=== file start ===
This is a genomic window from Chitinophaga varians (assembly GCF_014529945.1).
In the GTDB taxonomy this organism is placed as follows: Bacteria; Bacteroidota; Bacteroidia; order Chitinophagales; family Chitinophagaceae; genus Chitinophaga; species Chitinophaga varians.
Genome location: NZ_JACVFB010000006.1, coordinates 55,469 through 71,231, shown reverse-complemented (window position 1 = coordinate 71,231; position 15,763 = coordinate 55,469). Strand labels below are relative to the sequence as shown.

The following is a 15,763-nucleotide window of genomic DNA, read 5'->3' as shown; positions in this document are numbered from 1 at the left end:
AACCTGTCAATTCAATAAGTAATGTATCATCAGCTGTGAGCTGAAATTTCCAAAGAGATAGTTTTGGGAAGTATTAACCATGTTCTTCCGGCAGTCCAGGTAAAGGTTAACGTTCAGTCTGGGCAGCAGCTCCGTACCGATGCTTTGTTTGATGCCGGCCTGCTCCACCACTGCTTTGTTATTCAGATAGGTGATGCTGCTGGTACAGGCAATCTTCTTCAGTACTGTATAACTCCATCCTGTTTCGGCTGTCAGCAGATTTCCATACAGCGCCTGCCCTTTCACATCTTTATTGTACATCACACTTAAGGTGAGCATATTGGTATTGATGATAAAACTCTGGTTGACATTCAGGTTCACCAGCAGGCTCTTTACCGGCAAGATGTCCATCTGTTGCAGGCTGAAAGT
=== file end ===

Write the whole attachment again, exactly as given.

This is a genomic window from Chitinophaga varians (assembly GCF_014529945.1).
In the GTDB taxonomy this organism is placed as follows: Bacteria; Bacteroidota; Bacteroidia; order Chitinophagales; family Chitinophagaceae; genus Chitinophaga; species Chitinophaga varians.
Genome location: NZ_JACVFB010000006.1, coordinates 55,469 through 71,231, shown reverse-complemented (window position 1 = coordinate 71,231; position 15,763 = coordinate 55,469). Strand labels below are relative to the sequence as shown.

The following is a 15,763-nucleotide window of genomic DNA, read 5'->3' as shown; positions in this document are numbered from 1 at the left end:
AACCTGTCAATTCAATAAGTAATGTATCATCAGCTGTGAGCTGAAATTTCCAAAGAGATAGTTTTGGGAAGTATTAACCATGTTCTTCCGGCAGTCCAGGTAAAGGTTAACGTTCAGTCTGGGCAGCAGCTCCGTACCGATGCTTTGTTTGATGCCGGCCTGCTCCACCACTGCTTTGTTATTCAGATAGGTGATGCTGCTGGTACAGGCAATCTTCTTCAGTACTGTATAACTCCATCCTGTTTCGGCTGTCAGCAGATTTCCATACAGCGCCTGCCCTTTCACATCTTTATTGTACATCACACTTAAGGTGAGCATATTGGTATTGATGATAAAACTCTGGTTGACATTCAGGTTCACCAGCAGGCTCTTTACCGGCAAGATGTCCATCTGTTGCAGGCTGAAAGT